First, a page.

The direct and indirect effects of herbal products on common drug metabolizing enzymes and drug transporters
The increase in the use of herbal products, particularly in patients taking conventional medicine, has increased the likelihood of drug-herb interactions. Herbal products sold to the public are often not a single chemical compound, but rather a complex mixture of hundreds of different constituents. Human microsomal systems have been employed as a cost and time efficient approach to prospectively evaluate individual constituents for the potential for interactions with drug metabolizing enzymes. In fact, it has been shown that certain herbal constituents are capable of direct inhibition of drug metabolizing enzymes in this system. However, extrapolation of the drug interaction potential to cellular systems or whole organisms is often difficult because the preparation of microsomes necessitates the destruction of the integrity of the living cell and the physiologically relevant processes within. The primary goal of this dissertation research was to investigate the effect of herbal products on human hepatic drug metabolizing enzymes and transporters using primary cultures of human hepatocytes.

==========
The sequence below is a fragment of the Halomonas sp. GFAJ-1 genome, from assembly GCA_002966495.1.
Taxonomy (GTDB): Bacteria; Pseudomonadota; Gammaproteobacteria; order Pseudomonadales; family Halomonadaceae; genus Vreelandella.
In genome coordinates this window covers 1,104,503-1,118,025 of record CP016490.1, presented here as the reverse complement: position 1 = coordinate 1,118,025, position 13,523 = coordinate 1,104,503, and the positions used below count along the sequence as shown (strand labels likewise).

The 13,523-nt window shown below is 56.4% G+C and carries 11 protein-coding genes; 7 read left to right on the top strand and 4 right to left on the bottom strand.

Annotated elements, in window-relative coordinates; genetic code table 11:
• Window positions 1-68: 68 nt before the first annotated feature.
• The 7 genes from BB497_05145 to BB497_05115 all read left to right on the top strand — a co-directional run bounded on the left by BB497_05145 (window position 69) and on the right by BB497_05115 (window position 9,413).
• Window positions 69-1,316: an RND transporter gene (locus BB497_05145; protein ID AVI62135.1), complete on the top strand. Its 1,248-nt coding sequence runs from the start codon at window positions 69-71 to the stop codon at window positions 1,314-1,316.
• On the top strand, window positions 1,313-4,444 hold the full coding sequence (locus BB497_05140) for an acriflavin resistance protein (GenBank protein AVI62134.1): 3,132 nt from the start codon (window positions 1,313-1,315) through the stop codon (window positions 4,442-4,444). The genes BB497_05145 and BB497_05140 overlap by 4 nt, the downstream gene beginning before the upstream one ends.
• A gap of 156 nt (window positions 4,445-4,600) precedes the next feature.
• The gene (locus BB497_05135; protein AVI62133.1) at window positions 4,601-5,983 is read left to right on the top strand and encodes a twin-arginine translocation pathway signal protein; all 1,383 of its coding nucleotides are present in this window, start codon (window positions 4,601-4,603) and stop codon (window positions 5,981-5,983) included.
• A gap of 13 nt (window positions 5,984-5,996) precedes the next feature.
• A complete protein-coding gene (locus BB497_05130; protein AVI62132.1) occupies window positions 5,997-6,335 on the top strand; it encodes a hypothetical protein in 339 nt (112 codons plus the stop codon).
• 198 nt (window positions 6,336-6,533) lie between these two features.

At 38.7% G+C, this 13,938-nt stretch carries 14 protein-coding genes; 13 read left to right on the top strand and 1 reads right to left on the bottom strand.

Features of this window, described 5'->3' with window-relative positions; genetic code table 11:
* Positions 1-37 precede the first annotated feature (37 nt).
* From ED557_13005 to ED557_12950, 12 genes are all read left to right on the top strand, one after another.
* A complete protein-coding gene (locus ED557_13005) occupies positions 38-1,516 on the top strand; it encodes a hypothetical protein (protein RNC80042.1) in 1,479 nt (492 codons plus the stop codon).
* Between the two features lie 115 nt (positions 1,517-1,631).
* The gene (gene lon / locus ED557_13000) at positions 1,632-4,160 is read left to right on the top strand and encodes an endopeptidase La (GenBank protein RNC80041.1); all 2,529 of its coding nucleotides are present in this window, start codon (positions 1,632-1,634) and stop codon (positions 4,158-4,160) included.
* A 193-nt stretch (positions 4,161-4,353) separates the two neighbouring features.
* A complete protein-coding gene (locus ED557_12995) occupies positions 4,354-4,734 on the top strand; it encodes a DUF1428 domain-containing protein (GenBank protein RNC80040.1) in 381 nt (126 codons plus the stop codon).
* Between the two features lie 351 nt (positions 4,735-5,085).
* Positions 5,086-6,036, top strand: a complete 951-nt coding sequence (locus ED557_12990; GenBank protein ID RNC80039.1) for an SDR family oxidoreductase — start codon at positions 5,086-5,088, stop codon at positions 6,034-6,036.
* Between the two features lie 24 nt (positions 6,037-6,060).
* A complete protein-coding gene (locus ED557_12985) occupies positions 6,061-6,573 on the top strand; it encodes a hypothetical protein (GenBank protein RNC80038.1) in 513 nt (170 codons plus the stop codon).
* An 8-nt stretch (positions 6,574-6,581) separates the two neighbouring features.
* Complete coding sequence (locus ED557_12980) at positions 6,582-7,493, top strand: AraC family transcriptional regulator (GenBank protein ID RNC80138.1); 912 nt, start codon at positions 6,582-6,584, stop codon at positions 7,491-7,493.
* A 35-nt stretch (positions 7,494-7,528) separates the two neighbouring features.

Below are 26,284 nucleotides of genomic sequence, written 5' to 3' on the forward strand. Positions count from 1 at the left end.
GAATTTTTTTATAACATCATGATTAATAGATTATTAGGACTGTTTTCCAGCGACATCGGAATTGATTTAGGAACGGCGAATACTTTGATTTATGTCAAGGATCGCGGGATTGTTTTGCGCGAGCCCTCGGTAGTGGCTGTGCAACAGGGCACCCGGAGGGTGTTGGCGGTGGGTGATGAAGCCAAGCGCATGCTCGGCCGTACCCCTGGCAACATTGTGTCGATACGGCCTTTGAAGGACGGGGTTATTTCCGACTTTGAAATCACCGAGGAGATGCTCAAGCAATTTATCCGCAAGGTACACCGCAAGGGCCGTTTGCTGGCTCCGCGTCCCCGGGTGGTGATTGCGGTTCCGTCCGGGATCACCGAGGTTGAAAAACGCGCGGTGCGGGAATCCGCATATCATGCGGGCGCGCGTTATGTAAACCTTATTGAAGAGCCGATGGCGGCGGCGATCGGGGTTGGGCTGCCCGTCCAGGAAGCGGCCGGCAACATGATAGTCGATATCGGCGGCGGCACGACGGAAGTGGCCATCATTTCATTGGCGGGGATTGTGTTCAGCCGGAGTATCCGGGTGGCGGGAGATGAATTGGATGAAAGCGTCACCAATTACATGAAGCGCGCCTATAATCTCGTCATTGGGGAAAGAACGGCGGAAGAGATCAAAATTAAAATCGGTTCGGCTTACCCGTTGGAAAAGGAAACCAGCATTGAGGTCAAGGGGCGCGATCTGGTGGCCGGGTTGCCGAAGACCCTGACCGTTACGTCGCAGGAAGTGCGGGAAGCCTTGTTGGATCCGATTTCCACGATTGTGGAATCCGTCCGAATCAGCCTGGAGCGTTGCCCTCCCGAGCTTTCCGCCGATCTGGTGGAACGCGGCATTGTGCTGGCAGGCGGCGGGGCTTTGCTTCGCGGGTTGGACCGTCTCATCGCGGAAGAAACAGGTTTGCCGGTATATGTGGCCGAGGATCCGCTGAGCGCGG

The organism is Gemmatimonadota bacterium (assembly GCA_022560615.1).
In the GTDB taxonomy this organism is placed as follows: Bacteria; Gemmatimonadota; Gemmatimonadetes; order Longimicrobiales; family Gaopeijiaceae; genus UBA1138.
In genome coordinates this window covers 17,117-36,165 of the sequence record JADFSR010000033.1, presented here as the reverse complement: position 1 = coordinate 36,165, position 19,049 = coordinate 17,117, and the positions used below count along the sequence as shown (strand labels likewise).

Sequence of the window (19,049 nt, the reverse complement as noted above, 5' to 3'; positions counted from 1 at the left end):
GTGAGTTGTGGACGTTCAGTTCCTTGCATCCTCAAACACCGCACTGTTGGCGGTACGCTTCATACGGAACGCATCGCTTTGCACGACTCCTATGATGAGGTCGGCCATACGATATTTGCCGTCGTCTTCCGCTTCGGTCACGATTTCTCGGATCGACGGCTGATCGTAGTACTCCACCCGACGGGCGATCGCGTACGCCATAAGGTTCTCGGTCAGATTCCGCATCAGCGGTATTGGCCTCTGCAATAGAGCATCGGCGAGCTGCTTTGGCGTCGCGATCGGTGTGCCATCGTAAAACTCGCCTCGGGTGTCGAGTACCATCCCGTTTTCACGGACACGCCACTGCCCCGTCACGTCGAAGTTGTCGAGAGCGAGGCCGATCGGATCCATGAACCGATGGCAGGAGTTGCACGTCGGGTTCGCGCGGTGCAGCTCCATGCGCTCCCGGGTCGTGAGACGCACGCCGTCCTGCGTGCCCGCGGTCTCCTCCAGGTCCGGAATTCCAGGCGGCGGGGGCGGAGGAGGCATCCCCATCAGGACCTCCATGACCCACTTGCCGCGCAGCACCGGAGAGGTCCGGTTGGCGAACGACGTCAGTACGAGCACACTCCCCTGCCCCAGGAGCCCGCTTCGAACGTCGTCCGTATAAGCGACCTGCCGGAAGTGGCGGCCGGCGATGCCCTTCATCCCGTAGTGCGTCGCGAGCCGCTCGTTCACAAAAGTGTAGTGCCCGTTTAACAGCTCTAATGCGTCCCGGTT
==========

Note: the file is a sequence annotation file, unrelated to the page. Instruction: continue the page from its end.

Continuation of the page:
Cultured hepatocytes were exposed to the various herbal constituents acutely, to evaluate the direct effect on enzyme activity, or chronically, to evaluate the indirect effect on enzyme expression and subsequent activity. Additionally, in order to assess to scalability of our in vitro UGT1A results to humans, healthy human subjects were administered acetaminophen, a general UGT1A probe, before and after a 7-day course of milk thistle.
These data demonstrate that herbal constituents can directly inhibit enzyme activity but also influence activity by indirectly modulating gene expression. In the case of St. John's wort, human hepatocytes showed that while constituents were capable of enzyme induction, inhibition also occurred. However, in vivo, it is the former that predominates over the latter. Furthermore, our predictions of interactions in vivo for St. John's wort have been validated through a number of clinical studies. The case of milk thistle, however, proved more complex. While our in vitro data showed the possibility of drug interactions with several drug metabolizing enzymes, little effect was found in vivo. The latter demonstrates the value of consideration of the entire pharmacologic profile of an herb before conclusions about clinical relevance are made.